Yes, IT is currently a strong market—especially in comparison to the competition. And although IT talent is in demand, job hunters need more than just a couple letters (such as B.S. or B.A.) to land a job. Here are a few things to consider if you’re looking for a job in IT or considering a career in the field. This is, of course, far from a complete guide to getting an IT job, but it focuses on a few areas of particular interest.
It’s Not What You Know, It’s Who You Know
Fortunately or unfortunately (depending on your perspective), getting a job in IT—or in any field—is often a matter of connections. This is particularly the case if you’re just starting out in IT or the data center space: you’re competing with potentially thousands of others who, on paper, may look a lot like you. But if you know someone at the company you’re applying to, and especially if that someone has some sway in hiring decisions, you automatically have a leg up on everyone else. This is just human nature—people tend to prefer what they’re familiar with. If you’re an extrovert, this may be good (albeit old) news; if you’re an introvert, it may make you groan. But if networking (which one might often view as nothing more than “kissing up”) isn’t your thing, that doesn’t mean the situation is hopeless—you just might need to apply more effort in other areas.
Don’t Blend In with the Crowd
The better and more publicized the job, the more numerous your competition will be. So, if you just found a listing for your ideal job at Monster, Career Builder or a similar widely used site online, then you can bet that a lot of other people have done the exact same thing. And when you submit your resume and cover letter, rest assured that many others have as well. Unfortunately, there’s very little you can do to make a resume or cover letter stand out (in a good way, anyhow); everyone has access to tools to form a decent resume, and all the articles you read about how to make your resume stand out have been read by everyone else too. Every professional employment situation is different, of course, but almost all of them require more than just a vanilla resume and cover letter.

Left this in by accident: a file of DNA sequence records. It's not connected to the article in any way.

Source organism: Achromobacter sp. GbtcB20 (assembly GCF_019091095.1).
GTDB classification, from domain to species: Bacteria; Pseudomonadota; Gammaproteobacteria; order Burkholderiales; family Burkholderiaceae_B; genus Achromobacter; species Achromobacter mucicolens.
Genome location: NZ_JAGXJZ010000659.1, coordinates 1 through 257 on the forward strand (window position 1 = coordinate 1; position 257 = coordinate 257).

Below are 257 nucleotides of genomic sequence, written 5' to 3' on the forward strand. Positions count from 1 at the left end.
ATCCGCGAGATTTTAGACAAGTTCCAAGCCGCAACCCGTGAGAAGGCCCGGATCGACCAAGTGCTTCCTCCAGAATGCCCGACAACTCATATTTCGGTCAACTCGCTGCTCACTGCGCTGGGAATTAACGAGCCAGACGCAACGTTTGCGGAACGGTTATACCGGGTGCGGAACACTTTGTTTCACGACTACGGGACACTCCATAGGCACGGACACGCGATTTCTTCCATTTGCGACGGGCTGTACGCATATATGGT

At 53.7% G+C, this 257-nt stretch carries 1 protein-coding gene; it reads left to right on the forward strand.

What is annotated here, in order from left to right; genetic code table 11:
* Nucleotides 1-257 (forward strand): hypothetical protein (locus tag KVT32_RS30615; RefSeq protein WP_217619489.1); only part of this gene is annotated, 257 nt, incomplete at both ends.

That being said, don’t let your resume or cover letter work to your disadvantage. They may not do all that much to get you a job, but they certainly can do a lot to lose you the opportunity. Spelling and grammar mistakes—however irrelevant it may be. Yes, rejecting an applicant over a minor grammatical mishap is stupid, considering the people who’ll be reading your resume probably don’t know much about grammar beyond what they hear from Microsoft Word. But it’s also a way for employers to narrow an often much too large pool of applicants.
And as for interviews, recognize a few simple facts. An employer is not going to waste time on an interview if you don’t appear qualified for the job, and most of the lame questions you’ll be asked could just as easily have been asked over the phone or through email. The employer is looking more at your personality. Yes, some interview questions may be designed to test how well you can think on your feet, but not all jobs are better suited to “fast thinkers” than to those who more deliberately and carefully review all the information and come to a more solid conclusion. The best thing you can do is be yourself (even though that sounds cliché)—at least you won’t sound like you’re just doing whatever the article (which everyone else read) told you to do. Your personality might clash with your interviewers and lose you the job, but hey—that’s probably a good thing.
Think Twice About College